Books by Mary Baker Eddy

page 785


oston Journal, June 8, 1903]

   I was early a pupil of Miss Sarah J. Bodwell, the
principal of Sanbornton Academy, New Hampshire, and
finished my course of studies under Professor Dyer
H. Sanborn, author of Sanborn's Grammar.  Among
my early studies were Comstock's Natural Philosophy,
Chemistry, Blair's Rhetoric, Whateley's Logic, Watt's
"On the Mind and Moral Science."  At sixteen years
of age, I began writing for the leading newspapers, and
for many years I wrote for the best magazines in the
South and North.  I have lectured in large and crowded
halls in New York City, Chicago, Boston, Portland,
and at Waterville College, and have been invited to
lecture in London, England, and Edinburgh, Scotland.
In 1883, I started The Christian Science Journal, and
for several years was the proprietor and sole editor of
that periodical.  In 1893, Judge S. J. Hanna became
editor of The Christian Science Journal, and for ten
subsequent years he knew my ability as an editor.  In
a lecture in Chicago, he said: "Mrs. Eddy is from
every point of view a woman of sound education and
liberal culture."
   Agassiz, the celebrated naturalist and author, wisely
said: "Every great scientific truth goes through three
stages.  First, people say it conflicts with the Bible.
Next, they say it has been discovered before.  Lastly,
they say they have always believed it."
   The first attack upon me was:  Mrs. Eddy misinterprets
the Scriptures; second, she has stolen the contents of her
book, "Science and Health with Key to the Scriptures,"

MY 305

from one P. P. Quimby (an obscure, uneducated man),
and that he is the founder of Christian Science.  Failing
in these attempts, the calumniator has resorted to Ralph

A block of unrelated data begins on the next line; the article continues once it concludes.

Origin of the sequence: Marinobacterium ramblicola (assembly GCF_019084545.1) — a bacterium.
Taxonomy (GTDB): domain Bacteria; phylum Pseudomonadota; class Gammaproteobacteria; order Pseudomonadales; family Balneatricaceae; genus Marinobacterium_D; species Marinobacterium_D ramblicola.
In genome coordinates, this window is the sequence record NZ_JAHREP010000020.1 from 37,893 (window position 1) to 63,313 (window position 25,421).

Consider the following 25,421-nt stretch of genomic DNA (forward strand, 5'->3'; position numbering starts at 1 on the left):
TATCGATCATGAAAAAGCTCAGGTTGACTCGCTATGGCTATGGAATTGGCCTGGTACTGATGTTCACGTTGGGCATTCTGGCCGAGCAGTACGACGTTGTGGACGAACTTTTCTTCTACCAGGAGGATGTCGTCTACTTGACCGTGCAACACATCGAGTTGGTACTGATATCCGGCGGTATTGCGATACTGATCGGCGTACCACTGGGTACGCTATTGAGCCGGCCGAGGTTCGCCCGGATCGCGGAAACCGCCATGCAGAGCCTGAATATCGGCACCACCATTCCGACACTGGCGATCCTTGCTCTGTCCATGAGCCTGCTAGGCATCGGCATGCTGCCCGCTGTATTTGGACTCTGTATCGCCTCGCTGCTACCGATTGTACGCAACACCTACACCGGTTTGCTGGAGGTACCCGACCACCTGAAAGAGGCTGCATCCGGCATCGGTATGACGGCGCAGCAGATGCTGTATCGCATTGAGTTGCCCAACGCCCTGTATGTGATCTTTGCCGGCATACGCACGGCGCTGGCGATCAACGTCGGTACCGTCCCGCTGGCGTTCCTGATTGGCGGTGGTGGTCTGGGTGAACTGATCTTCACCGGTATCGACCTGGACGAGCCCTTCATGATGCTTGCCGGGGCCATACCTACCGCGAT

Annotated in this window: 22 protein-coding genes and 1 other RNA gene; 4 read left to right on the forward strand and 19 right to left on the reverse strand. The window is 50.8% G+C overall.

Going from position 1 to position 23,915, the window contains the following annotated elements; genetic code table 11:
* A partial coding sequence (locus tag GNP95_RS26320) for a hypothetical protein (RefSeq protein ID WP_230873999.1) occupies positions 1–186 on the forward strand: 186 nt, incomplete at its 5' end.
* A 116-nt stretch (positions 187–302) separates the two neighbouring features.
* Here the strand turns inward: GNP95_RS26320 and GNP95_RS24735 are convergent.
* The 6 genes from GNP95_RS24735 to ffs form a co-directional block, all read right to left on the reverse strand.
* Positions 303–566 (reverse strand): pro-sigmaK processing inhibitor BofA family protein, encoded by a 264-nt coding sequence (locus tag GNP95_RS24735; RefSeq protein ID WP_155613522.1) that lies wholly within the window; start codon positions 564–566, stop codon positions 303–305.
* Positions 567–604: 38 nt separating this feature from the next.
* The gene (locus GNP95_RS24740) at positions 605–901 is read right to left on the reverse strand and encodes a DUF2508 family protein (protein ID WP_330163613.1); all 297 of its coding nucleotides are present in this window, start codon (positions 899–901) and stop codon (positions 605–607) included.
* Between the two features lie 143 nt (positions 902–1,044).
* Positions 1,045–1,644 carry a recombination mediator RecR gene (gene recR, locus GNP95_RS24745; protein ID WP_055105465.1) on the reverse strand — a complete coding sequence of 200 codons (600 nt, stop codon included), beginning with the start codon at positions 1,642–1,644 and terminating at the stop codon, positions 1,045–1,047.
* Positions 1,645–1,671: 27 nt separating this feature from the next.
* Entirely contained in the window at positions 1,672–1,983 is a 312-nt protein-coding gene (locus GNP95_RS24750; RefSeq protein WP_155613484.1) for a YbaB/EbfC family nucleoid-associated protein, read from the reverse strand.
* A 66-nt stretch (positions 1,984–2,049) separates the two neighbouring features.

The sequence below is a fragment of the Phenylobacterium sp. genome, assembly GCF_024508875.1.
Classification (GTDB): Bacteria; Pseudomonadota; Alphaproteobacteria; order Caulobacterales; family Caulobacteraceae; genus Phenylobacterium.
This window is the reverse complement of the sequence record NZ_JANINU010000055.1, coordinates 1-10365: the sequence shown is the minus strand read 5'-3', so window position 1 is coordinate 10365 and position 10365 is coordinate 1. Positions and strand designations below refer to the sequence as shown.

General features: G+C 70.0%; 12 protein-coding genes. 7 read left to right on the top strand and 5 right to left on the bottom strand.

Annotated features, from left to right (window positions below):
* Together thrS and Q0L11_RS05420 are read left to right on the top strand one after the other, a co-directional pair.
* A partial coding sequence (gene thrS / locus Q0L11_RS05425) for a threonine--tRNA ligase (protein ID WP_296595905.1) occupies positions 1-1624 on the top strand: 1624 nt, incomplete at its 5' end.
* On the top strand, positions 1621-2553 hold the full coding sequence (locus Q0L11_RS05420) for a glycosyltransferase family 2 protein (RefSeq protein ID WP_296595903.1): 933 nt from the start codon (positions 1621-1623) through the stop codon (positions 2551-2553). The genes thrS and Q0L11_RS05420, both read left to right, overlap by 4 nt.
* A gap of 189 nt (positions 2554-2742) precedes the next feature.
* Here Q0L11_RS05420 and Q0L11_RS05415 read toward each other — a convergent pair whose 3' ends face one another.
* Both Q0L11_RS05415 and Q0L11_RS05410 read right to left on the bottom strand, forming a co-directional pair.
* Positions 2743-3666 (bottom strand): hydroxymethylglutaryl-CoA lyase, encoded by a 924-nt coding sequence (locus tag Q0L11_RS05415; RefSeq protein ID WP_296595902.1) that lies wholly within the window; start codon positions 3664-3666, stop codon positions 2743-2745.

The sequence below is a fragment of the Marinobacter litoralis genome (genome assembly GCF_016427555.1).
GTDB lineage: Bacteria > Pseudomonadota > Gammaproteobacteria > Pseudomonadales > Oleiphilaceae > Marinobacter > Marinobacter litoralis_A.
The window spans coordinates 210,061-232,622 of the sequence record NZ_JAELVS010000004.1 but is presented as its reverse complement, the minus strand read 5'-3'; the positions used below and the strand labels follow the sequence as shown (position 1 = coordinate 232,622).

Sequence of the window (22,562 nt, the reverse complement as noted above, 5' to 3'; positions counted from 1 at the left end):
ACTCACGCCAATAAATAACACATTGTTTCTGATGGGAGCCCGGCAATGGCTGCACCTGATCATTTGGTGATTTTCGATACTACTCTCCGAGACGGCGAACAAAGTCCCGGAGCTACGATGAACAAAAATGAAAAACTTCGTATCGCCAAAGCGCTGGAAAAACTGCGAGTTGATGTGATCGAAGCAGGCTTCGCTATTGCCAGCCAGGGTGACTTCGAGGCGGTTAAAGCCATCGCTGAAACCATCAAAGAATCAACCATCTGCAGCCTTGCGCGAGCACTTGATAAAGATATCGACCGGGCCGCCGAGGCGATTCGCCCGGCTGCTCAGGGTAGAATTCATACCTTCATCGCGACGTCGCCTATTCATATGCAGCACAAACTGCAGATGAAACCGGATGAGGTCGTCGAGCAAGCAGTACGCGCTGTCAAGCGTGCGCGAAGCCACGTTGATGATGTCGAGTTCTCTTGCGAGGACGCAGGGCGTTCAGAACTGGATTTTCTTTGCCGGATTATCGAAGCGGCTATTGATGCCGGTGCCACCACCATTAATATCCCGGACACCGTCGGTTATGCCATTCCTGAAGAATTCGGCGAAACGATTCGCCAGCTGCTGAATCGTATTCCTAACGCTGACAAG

Waldo Emerson's philosophy as the authority for Christian
Science!  Lastly, the defamer will declare as honestly (?),
"I have always known it."
   In Science and Health, page 68, third paragraph, I
briefly express myself unmistakably on the subject of
"vulgar metaphysics," and the manuscripts and letters
in my possession, which "vulgar" defamers have circulated,
stand in evidence.  People do not know who is
referred to as "an ignorant woman in New Hampshire."
Many of the nation's best and most distinguished men
and women were natives of the Granite State.
   I am the author of the Christian Science textbook,
"Science and Health with Key to the Scriptures;" and
the demand for this book constantly increases.  I am
rated in the National Magazine (1903) as "standing
eighth in a list of twenty-two of the foremost living
   I claim no special merit of any kind.  All that I am
in reality, God has made me.  I still wait at the cross to
learn definitely more from my great Master, but not
of the Greek nor of the Roman schools - simply how to
do his works.

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